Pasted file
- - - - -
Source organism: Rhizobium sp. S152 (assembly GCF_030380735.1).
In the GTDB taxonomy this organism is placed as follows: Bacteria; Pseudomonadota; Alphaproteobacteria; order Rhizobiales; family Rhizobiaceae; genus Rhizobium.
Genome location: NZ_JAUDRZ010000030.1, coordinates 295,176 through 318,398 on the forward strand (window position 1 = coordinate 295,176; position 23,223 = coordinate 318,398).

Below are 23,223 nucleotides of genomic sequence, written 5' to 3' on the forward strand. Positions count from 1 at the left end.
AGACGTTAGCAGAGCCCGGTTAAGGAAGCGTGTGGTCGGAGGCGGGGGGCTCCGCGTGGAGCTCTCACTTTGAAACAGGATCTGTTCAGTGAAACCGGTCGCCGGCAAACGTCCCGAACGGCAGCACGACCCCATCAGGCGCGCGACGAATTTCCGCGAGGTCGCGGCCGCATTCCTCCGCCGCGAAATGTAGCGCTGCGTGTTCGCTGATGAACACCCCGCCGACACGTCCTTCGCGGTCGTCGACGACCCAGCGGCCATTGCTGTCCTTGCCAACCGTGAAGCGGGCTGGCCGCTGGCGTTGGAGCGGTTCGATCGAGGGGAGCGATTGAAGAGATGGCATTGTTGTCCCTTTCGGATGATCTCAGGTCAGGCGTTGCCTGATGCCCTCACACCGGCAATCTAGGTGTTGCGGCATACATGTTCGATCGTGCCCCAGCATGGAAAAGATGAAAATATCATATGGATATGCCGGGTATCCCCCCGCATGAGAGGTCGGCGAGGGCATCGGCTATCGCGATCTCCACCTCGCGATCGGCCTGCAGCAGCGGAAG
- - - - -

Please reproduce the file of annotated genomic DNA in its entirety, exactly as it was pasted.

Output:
Source organism: Rhizobium sp. S152 (assembly GCF_030380735.1).
In the GTDB taxonomy this organism is placed as follows: Bacteria; Pseudomonadota; Alphaproteobacteria; order Rhizobiales; family Rhizobiaceae; genus Rhizobium.
Genome location: NZ_JAUDRZ010000030.1, coordinates 295,176 through 318,398 on the forward strand (window position 1 = coordinate 295,176; position 23,223 = coordinate 318,398).

Below are 23,223 nucleotides of genomic sequence, written 5' to 3' on the forward strand. Positions count from 1 at the left end.
AGACGTTAGCAGAGCCCGGTTAAGGAAGCGTGTGGTCGGAGGCGGGGGGCTCCGCGTGGAGCTCTCACTTTGAAACAGGATCTGTTCAGTGAAACCGGTCGCCGGCAAACGTCCCGAACGGCAGCACGACCCCATCAGGCGCGCGACGAATTTCCGCGAGGTCGCGGCCGCATTCCTCCGCCGCGAAATGTAGCGCTGCGTGTTCGCTGATGAACACCCCGCCGACACGTCCTTCGCGGTCGTCGACGACCCAGCGGCCATTGCTGTCCTTGCCAACCGTGAAGCGGGCTGGCCGCTGGCGTTGGAGCGGTTCGATCGAGGGGAGCGATTGAAGAGATGGCATTGTTGTCCCTTTCGGATGATCTCAGGTCAGGCGTTGCCTGATGCCCTCACACCGGCAATCTAGGTGTTGCGGCATACATGTTCGATCGTGCCCCAGCATGGAAAAGATGAAAATATCATATGGATATGCCGGGTATCCCCCCGCATGAGAGGTCGGCGAGGGCATCGGCTATCGCGATCTCCACCTCGCGATCGGCCTGCAGCAGCGGAAG